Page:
Can you remove stubborn blood stains with milk? Cleaning experts reveal the most unexpected of stain removers

Why spilt milk might stop you from crying...

A bottle of milk with eggs around it
(Image credit: Future PLC/Phil Barker)

These days, we are surprised almost daily at what natural substances can do and clean. Just take baking soda, white vinegar or lemon and their endless cleaning purposes. The latest shocker? Using milk on blood stains. But does milk actually remove blood stains or is this just a rumour result of some wishful thinking?

We love a natural cleaning hack, their eco-friendly benefits and the fact the necessary ingredients can usually be found in our kitchen cupboards. But blood stains are notoriously difficult to get rid of, especially if not treated immediately.

So if all it takes to get rid of them is some milk sitting in the fridge, then sign us up. But to find out whether this is indeed true or a myth, we’ve enlisted the expertise of our cleaning pros to see what they had to say.

A bottle of milk with eggs around it

(Image credit: Future PLC/Andrew Woods)

Does milk remove blood stains?

‘Milk contains natural enzymes and proteins that effectively break down and lift stains, including stubborn blood marks,’ says Baqir Khan, owner and cleaning expert at Extreme Cleaning

‘This technique is not only environmentally friendly but also budget-friendly, aligning with the growing demand for sustainable and cost-effective solutions.’

So milk is in fact an effective way how to clean upholstery or bed linen if it’s been affected by a blood stain.

But despite being one of the best cleaning products to deal with blood marks, one thing to note is that it’s not something that will make the stain magically go away. You'll still need to put some work in, so here's what you need to do.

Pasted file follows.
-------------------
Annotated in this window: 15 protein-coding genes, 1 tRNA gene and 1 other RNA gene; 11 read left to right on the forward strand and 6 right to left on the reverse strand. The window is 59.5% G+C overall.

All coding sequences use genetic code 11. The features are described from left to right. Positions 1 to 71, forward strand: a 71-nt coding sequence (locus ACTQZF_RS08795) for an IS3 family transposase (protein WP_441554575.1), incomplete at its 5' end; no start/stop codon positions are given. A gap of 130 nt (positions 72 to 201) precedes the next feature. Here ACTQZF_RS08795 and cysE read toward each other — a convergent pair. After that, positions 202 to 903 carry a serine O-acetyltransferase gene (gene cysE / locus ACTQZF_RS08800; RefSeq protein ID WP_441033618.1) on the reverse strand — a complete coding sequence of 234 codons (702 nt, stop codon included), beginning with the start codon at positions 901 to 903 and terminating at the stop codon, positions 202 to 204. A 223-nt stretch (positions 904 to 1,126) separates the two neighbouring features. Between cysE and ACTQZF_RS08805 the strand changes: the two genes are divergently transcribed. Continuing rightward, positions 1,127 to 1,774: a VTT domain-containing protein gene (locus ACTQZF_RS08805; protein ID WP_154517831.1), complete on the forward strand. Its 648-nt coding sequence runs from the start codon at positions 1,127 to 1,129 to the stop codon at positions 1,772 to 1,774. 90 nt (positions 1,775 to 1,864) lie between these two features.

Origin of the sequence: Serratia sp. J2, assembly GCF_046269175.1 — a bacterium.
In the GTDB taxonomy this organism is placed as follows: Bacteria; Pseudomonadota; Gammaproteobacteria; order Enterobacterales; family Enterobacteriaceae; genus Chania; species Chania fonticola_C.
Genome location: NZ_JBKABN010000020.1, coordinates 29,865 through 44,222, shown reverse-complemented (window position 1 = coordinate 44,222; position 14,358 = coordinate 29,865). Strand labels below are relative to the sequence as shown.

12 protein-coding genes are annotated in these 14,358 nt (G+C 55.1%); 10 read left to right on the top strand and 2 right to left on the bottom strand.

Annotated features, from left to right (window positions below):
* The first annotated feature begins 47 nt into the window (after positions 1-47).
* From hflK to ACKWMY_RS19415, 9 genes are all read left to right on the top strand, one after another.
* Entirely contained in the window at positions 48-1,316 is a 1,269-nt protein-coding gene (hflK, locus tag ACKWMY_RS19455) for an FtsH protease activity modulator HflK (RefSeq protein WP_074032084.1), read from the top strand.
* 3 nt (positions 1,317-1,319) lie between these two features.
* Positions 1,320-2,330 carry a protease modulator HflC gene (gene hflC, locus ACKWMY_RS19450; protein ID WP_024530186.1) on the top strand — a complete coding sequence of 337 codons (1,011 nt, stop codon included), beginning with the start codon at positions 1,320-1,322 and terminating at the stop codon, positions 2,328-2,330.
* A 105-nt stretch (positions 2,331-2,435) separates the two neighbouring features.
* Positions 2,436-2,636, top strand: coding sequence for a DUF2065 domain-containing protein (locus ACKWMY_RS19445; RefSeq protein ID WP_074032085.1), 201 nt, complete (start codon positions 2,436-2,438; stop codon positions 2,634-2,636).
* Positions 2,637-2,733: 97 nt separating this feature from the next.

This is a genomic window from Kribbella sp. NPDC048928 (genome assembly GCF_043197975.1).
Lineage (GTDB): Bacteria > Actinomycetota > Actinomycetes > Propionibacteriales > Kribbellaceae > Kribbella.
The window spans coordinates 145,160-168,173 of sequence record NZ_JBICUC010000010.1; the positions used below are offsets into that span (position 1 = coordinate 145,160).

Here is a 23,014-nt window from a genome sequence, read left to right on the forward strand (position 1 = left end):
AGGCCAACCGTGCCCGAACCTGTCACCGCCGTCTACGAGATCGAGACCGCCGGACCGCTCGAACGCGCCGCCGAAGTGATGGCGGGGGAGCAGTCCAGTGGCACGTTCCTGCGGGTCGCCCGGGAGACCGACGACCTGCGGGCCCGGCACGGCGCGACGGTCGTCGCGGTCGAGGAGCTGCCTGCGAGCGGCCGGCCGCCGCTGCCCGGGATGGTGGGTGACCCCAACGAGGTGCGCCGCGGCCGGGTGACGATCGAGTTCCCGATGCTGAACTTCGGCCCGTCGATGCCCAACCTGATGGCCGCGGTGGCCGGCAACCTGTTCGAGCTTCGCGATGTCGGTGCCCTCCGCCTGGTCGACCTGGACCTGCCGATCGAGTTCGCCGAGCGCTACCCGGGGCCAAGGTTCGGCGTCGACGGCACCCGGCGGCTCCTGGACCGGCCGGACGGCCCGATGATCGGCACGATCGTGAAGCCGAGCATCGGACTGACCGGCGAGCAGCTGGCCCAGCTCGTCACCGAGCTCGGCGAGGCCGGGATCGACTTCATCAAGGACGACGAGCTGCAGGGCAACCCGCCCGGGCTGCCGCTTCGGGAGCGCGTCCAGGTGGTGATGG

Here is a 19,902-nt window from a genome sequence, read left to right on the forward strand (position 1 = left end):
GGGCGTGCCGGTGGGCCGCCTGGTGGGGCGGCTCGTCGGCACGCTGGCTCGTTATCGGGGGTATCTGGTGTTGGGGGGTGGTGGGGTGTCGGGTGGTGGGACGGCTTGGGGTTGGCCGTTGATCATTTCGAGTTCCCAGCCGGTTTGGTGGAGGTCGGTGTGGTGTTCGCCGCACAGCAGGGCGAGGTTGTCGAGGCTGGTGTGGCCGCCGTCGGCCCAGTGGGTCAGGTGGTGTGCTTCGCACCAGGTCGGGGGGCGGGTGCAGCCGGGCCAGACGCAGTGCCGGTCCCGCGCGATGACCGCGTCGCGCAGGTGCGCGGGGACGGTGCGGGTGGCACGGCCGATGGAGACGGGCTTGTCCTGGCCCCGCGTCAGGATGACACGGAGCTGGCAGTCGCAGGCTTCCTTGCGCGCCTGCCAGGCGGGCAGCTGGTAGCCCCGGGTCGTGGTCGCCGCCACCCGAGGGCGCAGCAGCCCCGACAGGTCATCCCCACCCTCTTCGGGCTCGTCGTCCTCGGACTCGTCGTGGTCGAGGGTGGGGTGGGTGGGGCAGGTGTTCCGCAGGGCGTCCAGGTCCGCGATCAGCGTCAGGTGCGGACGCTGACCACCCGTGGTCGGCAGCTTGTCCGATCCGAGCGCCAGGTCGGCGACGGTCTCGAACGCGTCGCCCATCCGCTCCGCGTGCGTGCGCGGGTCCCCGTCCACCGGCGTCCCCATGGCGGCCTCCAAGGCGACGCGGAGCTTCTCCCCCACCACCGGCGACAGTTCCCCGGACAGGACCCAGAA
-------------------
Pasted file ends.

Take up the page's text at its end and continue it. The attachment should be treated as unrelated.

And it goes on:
A bowl filled with foaming water with a microwave in the background

(Image credit: Future PLC/Phil Barker)

Step-by-step guide

Firstly, it’s important to act as quickly as possible. Because the longer you leave the stain untreated, the harder it is to get it out.

‘Sometimes removing a dried blood stain with milk will be possible, but this will also depend on the stain itself, how old it is and the type of fabric you’re dealing with as older blood stains are a lot harder to remove,’ says Petya Holevich, Fantastic Services' domestic cleaning expert and supervisor. ‘In general, it should make the blood substance looser and easier to remove.’

Before you go in with the milk, it’s recommended that you blot the stain with a clean cloth or a paper towel according to Baqir. Blot, don’t rub as that will only make the blood go further into the fabric.

A bathroom sink with the tap running

(Image credit: Future PLC/Colin Poole)

Then, rinse the stain with cold water. ‘Rinse the stained area with cold water. This helps to remove as much of the blood as possible,’ Baqir says.

After that, you can bring out the big guns – the milk that is.

‘You can clean blood stains with milk from fabric by soaking the affected area for as long as you can. Once you start noticing that the milk has reacted with the blood, the stain will be easier to remove,’ Petya explains. Soaking it for a few hours or ideally overnight is ideal.

Finally, rinse the item in cold water again and wash as you normally would. After that, the stain should be no longer. Fingers crossed!

News Writer

Sara Hesikova has been Ideal Home’s News Writer since July 2023, bringing the Ideal Home’s readership breaking news stories from the world of home decor and interiors, as well as trend-led pieces, shopping round-ups and more. Graduating from London College of Fashion with a bachelor’s degree in fashion journalism in 2016, she got her start in niche fashion and lifestyle magazines like Glass and Alvar as a writer and editor before making the leap into interiors, working with the likes of 91 Magazine and copywriting for luxury bed linen brand Yves Delorme among others. She feels that fashion and interiors are intrinsically connected – if someone puts an effort into what they wear, they most likely also care about what they surround themselves with.